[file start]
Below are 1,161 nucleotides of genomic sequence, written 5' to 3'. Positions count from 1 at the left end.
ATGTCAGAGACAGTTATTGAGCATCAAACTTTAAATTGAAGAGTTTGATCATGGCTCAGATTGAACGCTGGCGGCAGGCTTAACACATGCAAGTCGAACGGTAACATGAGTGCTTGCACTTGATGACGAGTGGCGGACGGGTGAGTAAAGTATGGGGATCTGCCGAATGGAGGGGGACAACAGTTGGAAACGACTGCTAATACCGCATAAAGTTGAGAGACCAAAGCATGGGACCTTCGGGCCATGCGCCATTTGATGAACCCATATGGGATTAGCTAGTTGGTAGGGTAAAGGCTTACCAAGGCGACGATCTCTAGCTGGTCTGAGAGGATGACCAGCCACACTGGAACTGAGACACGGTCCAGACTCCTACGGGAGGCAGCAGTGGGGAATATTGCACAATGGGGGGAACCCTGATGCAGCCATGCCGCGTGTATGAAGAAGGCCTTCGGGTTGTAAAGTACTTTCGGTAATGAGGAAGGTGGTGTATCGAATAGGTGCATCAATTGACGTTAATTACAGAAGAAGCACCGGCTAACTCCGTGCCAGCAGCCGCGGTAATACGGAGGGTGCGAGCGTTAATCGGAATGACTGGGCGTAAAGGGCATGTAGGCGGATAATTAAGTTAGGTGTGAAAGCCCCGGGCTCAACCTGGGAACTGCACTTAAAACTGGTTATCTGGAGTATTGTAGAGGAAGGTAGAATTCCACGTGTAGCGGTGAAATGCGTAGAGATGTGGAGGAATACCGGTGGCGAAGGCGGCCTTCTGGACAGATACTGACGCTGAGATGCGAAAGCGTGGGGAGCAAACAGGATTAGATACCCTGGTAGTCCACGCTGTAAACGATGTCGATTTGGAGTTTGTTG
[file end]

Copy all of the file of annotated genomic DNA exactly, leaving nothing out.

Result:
Below are 1,161 nucleotides of genomic sequence, written 5' to 3'. Positions count from 1 at the left end.
ATGTCAGAGACAGTTATTGAGCATCAAACTTTAAATTGAAGAGTTTGATCATGGCTCAGATTGAACGCTGGCGGCAGGCTTAACACATGCAAGTCGAACGGTAACATGAGTGCTTGCACTTGATGACGAGTGGCGGACGGGTGAGTAAAGTATGGGGATCTGCCGAATGGAGGGGGACAACAGTTGGAAACGACTGCTAATACCGCATAAAGTTGAGAGACCAAAGCATGGGACCTTCGGGCCATGCGCCATTTGATGAACCCATATGGGATTAGCTAGTTGGTAGGGTAAAGGCTTACCAAGGCGACGATCTCTAGCTGGTCTGAGAGGATGACCAGCCACACTGGAACTGAGACACGGTCCAGACTCCTACGGGAGGCAGCAGTGGGGAATATTGCACAATGGGGGGAACCCTGATGCAGCCATGCCGCGTGTATGAAGAAGGCCTTCGGGTTGTAAAGTACTTTCGGTAATGAGGAAGGTGGTGTATCGAATAGGTGCATCAATTGACGTTAATTACAGAAGAAGCACCGGCTAACTCCGTGCCAGCAGCCGCGGTAATACGGAGGGTGCGAGCGTTAATCGGAATGACTGGGCGTAAAGGGCATGTAGGCGGATAATTAAGTTAGGTGTGAAAGCCCCGGGCTCAACCTGGGAACTGCACTTAAAACTGGTTATCTGGAGTATTGTAGAGGAAGGTAGAATTCCACGTGTAGCGGTGAAATGCGTAGAGATGTGGAGGAATACCGGTGGCGAAGGCGGCCTTCTGGACAGATACTGACGCTGAGATGCGAAAGCGTGGGGAGCAAACAGGATTAGATACCCTGGTAGTCCACGCTGTAAACGATGTCGATTTGGAGTTTGTTG